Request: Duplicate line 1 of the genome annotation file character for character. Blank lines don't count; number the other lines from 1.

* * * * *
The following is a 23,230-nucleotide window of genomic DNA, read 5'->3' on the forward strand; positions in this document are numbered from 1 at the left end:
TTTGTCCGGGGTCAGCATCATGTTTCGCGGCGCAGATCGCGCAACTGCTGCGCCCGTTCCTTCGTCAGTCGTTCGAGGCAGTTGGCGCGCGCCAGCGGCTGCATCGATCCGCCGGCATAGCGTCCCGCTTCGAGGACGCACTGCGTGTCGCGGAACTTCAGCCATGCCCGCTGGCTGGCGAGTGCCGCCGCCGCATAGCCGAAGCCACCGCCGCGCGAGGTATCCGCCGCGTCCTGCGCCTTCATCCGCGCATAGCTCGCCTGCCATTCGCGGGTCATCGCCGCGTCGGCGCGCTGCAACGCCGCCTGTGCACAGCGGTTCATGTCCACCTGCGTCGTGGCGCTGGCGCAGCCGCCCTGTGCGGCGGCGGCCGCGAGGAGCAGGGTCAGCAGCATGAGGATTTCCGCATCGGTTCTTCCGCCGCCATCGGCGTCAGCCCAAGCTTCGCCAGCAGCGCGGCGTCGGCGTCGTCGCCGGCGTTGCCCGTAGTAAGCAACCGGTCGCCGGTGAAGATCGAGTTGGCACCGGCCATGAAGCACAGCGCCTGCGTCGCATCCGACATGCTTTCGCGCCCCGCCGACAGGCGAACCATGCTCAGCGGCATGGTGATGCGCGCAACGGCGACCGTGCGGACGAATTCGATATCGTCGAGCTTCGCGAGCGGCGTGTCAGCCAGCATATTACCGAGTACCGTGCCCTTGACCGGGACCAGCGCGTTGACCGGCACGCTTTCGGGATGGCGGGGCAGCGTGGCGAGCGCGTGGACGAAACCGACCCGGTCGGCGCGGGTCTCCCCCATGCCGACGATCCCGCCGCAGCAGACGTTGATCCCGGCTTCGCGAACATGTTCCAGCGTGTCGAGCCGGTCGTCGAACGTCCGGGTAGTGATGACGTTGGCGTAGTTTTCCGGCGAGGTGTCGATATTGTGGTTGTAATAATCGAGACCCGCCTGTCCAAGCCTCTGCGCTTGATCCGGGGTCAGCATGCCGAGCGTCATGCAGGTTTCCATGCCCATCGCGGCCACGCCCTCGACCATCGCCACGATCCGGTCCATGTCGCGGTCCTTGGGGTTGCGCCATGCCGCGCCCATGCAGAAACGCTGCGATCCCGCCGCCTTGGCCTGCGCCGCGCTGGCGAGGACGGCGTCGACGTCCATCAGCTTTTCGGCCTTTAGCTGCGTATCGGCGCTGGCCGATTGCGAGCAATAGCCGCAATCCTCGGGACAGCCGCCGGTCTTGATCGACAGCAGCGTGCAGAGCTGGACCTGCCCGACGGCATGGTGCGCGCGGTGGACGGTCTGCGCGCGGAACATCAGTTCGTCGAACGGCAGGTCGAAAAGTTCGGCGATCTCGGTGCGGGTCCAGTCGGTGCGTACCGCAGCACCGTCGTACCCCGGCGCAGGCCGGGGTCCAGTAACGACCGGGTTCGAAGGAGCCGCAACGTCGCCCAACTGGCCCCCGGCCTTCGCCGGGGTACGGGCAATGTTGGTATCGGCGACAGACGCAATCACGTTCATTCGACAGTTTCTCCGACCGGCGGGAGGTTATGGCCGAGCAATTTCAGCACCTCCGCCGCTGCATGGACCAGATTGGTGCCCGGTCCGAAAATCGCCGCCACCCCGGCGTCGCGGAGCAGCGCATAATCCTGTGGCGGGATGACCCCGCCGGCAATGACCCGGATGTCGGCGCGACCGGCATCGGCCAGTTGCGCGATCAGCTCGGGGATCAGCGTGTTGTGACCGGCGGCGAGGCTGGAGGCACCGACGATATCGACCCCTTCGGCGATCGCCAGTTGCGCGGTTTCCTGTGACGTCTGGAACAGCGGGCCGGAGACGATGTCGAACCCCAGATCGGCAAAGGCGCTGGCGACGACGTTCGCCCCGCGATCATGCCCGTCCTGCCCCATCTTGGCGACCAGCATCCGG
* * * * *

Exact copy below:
The following is a 23,230-nucleotide window of genomic DNA, read 5'->3' on the forward strand; positions in this document are numbered from 1 at the left end: